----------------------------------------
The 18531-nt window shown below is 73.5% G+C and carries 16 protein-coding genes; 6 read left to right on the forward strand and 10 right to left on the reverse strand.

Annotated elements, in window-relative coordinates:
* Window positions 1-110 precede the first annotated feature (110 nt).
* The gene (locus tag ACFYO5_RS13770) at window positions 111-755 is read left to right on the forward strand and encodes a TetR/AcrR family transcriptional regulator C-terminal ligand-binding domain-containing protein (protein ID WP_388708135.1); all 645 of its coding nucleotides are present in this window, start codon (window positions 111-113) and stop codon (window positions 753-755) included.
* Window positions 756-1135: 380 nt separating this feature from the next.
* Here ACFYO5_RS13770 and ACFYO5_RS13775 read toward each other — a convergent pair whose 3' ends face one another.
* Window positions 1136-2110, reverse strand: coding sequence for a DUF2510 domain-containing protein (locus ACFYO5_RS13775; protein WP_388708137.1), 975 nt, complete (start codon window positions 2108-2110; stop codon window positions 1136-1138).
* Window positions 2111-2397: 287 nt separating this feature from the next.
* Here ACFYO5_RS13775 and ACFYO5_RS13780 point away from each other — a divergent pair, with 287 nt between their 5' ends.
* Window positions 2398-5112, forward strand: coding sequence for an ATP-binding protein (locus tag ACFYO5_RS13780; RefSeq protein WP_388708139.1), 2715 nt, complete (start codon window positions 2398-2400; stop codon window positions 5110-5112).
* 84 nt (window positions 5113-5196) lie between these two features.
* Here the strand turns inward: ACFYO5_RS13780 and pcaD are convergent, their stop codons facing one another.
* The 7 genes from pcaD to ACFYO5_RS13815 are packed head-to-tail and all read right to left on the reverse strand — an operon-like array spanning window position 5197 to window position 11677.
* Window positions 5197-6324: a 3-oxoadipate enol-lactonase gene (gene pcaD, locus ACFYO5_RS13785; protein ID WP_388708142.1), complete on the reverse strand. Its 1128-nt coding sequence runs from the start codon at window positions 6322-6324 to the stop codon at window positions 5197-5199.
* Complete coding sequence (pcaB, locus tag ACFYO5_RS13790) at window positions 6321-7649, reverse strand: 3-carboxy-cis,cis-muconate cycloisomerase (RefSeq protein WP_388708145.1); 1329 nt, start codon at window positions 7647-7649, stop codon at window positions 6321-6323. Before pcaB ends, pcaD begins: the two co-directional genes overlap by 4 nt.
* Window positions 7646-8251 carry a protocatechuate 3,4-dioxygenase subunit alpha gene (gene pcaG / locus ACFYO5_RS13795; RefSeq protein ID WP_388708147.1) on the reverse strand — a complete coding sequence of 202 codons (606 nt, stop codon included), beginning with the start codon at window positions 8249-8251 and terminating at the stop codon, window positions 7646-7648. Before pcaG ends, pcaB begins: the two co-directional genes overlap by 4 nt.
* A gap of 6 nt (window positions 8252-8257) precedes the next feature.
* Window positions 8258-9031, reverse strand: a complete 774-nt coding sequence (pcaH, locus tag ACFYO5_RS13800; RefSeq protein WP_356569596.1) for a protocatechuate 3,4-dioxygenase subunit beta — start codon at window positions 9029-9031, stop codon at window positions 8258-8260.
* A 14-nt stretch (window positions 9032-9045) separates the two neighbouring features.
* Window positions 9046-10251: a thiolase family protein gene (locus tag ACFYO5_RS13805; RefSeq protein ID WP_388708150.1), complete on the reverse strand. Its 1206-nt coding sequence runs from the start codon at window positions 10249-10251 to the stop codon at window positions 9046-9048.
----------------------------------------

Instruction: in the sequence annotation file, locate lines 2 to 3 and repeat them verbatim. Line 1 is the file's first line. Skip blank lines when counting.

Annotated elements, in window-relative coordinates:
* Window positions 1-110 precede the first annotated feature (110 nt).